constructed in Modified EUI-64 format." constructed in Modified EUI-64 format."
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advantage of interface identifiers with universal scope." advantage of interface identifiers with universal scope."
As far as is known, no existing implementation will be affected by As far as is known, no existing implementation will be affected by
these changes. The benefit is that future design discussions are these changes. The benefit is that future design discussions are
simplified. simplified.
6. Security Considerations 6. Security Considerations
No new security exposures or issues are raised by this document. No new security exposures or issues are raised by this document.
In some contexts, unpredictable IID values are considered beneficial
to enhance privacy and defeat scanning attacks. The recognition that
the IID value should be regarded as an opaque bit string is
consistent with methods of IID formation that result in
unpredictable, pseudo-random values.
7. IANA Considerations 7. IANA Considerations
This document requests no immediate action by IANA. However, the This document requests no immediate action by IANA. However, the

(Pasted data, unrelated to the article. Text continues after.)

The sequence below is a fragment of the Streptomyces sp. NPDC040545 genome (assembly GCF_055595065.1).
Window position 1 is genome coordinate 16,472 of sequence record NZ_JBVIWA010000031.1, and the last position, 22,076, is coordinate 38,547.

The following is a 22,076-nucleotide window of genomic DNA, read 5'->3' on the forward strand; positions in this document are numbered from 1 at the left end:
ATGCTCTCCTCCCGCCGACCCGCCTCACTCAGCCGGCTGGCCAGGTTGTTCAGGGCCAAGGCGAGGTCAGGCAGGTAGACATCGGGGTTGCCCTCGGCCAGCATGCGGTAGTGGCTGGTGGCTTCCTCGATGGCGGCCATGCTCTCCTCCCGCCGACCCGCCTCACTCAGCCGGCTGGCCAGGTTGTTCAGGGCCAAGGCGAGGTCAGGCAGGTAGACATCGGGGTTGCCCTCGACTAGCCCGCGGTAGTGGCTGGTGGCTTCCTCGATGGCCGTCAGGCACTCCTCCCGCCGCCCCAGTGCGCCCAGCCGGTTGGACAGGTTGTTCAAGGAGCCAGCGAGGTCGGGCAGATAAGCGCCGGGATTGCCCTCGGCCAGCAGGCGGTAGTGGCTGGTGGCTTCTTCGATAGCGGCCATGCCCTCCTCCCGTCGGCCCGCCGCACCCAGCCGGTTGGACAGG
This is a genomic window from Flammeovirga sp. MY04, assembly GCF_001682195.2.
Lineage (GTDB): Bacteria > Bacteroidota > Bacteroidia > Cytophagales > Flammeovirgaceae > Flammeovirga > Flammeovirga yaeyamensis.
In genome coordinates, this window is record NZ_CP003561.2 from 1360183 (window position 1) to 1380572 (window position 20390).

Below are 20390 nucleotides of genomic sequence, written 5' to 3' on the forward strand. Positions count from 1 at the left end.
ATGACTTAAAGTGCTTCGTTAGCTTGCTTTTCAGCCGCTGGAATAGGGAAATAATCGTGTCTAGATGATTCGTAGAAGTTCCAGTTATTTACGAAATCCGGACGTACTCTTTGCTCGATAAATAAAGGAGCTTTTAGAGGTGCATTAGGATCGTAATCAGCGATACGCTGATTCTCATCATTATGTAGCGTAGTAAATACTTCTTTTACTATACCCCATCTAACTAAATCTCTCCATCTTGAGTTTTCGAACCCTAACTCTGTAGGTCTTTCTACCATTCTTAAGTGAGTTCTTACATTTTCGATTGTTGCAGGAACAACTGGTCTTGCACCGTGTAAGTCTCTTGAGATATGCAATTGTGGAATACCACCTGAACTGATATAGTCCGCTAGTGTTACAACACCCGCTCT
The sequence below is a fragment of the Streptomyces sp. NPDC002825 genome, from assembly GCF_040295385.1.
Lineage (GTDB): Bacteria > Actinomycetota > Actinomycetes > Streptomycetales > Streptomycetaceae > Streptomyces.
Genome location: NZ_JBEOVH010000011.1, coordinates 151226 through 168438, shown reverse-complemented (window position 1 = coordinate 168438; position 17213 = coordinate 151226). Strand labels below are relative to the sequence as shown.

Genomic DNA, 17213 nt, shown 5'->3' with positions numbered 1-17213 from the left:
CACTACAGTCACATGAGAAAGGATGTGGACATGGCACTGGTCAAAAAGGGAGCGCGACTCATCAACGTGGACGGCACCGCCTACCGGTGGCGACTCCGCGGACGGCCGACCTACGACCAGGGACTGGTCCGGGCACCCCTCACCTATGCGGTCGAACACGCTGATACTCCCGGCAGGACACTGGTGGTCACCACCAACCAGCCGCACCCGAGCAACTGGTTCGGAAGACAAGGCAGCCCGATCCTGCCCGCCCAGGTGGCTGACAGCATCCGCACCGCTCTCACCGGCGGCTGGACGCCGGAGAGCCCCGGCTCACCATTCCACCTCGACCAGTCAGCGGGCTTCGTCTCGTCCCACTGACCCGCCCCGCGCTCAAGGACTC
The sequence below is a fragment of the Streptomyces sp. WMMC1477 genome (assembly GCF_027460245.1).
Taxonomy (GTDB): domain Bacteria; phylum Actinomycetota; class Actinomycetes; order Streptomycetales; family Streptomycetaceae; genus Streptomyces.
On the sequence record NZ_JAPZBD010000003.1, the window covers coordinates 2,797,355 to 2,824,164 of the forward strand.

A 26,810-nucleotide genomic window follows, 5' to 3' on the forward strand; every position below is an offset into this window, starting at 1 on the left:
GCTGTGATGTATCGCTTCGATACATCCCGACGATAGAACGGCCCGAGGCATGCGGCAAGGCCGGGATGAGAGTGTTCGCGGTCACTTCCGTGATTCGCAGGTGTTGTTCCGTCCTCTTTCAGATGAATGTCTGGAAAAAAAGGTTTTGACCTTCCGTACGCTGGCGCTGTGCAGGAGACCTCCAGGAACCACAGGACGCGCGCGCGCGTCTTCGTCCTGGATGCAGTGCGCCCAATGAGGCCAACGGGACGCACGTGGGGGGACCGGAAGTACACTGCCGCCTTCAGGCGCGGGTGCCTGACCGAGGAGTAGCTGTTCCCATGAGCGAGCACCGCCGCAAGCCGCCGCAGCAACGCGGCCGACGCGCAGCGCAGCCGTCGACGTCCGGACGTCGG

following should be noted when considering any future proposed following should be noted when considering any future proposed
addition to the registry of reserved IID values, which requires addition to the registry of reserved IID values, which requires
Standards Action according to [RFC5453]. Standards Action according to [RFC5453].
Full deployment of a new reserved IID value would require updates to Full deployment of a new reserved IID value would require updates to
IID generation code in every deployed IPv6 stack, so the technical IID generation code in every deployed IPv6 stack, so the technical
justification for such a Standards Action would need to be extremely justification for such a Standards Action would need to be extremely
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Christian Huitema, Ray Hunter, Tatuya Jinmei, Mark Smith, Bernie Volz Christian Huitema, Ray Hunter, Tatuya Jinmei, Mark Smith, Bernie Volz
and other participants in the 6MAN working group. and other participants in the 6MAN working group.
Brian Carpenter was a visitor at the Computer Laboratory, Cambridge Brian Carpenter was a visitor at the Computer Laboratory, Cambridge
University during part of this work. University during part of this work.
This document was produced using the xml2rfc tool [RFC2629]. This document was produced using the xml2rfc tool [RFC2629].
9. Change log [RFC Editor: Please remove] 9. Change log [RFC Editor: Please remove]
draft-ietf-6man-ug-03: some clarifications, text on unpredictable
IIDs, minor corrections, 2013-08-26.